It has been a big week on the foreign policy front, with the death of Libya's dictator and President Obama's announcement today that all U.S. troops would be out of Iraq by the end of this year.
Sen. John McCain has exhibited personal courage, but his geopolitical judgment is uniformly awful. Over the last 30 years there has been no war or potential war that he has opposed.
The idea of shared sacrifice as a public value is fine. However, why should many Americans, who have become accustomed to shouldering most of the sacrifice, get excited about taking on additional burdens?
Over the last two days, a group of businesses, non-profits, and public officials came together in Chicago at the Clinton Global Initiative to find ways putting Americans back to work in a way that contributes to everyone's bottom line.
Beyond the immediate implications of tactical policy, conservatives are grappling with a much larger choice of ideology. The right is entering into, whether they realize it or not, a referendum on the definition of American Exceptionalism.
In a time of budgetary crisis, an Infrastructure Bank can finance an infrastructure platform for surge manufacturing.
President Obama's plan to withdraw 33,000 American troops from Afghanistan by next summer will bring an end to his surge strategy, but it is unlikely to mollify a growing war weariness among the American electorate.
Zakaria begins to make the case for Republican and Tea Party support. Let's flesh it out a bit.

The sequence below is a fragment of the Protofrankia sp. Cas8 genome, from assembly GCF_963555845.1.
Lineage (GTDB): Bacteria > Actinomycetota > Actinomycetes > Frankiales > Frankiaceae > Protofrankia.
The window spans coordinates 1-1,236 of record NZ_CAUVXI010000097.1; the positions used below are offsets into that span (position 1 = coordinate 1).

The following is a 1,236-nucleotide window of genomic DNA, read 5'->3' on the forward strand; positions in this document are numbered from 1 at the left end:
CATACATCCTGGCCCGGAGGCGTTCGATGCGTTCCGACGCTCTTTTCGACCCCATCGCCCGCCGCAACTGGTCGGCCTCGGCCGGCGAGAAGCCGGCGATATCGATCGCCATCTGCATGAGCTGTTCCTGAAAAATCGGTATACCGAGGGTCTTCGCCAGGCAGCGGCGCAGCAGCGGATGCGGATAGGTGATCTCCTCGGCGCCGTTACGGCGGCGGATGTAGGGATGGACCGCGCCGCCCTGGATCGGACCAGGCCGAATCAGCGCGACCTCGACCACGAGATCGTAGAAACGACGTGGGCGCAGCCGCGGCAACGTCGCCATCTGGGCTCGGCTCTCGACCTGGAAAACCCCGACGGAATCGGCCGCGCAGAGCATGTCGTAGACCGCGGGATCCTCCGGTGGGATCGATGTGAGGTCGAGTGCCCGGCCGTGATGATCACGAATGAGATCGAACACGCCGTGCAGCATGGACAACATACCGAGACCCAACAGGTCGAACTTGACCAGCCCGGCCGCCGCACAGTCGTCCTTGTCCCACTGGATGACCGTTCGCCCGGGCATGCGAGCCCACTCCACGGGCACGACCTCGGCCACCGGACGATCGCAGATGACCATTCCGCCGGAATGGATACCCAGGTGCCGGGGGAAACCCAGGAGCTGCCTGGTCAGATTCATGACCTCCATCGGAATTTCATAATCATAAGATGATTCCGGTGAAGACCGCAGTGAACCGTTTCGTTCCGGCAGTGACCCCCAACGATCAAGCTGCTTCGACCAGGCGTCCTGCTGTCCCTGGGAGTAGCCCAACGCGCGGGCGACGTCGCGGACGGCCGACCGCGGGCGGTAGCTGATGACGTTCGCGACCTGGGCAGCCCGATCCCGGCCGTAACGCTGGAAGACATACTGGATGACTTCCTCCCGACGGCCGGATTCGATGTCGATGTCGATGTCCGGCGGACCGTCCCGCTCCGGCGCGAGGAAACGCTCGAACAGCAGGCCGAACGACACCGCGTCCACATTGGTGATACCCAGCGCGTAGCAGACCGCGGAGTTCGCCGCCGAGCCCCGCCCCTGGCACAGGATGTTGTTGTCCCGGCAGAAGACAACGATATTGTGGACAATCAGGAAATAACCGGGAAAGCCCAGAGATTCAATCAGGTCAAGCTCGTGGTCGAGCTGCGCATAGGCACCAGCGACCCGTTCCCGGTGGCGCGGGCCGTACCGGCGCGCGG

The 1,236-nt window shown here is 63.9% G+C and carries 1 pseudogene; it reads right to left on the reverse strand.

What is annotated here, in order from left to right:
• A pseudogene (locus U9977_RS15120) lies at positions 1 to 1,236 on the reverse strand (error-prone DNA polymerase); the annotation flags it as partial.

[Deep inside a large white house, there is counseling...] "Do I have to lie down?" "Not at all, Mr. President! Not at all! Whatever is comfortable for you."
By most accounts, our representatives in Washington will find a way of raising the debt ceiling to avert financial crisis. However, our deficit is not going away anytime soon.
Today, we would rather bicker amongst ourselves than find ways of working together as a team to open up the economy, and rapidly grow our pie. As a result, we find ourselves embracing a no-jobs in our back yard philosophy.
Everyone has a language peeve. Mine is "literally," a great word with no close synonym. When used as a mere intensifier or to mean simply "It felt as though..." it has almost no kick at all.
We know, don't we, that it wouldn't take more than minutes for the photos to move to t-shirts, to poster art, to mouse pads, to coffee mugs. The president thinks we're better than that. Take it as a compliment.
The Social Security Solvency and Sustainability Act slashes benefits drastically but continues to require workers to pay the same level of contributions specified under current law.
To be sure, Republicans have always been against the concept of Medicare. But hypocrisy entered into the discourse last year, when they attempted to position themselves as the ones who were going to "save Medicare."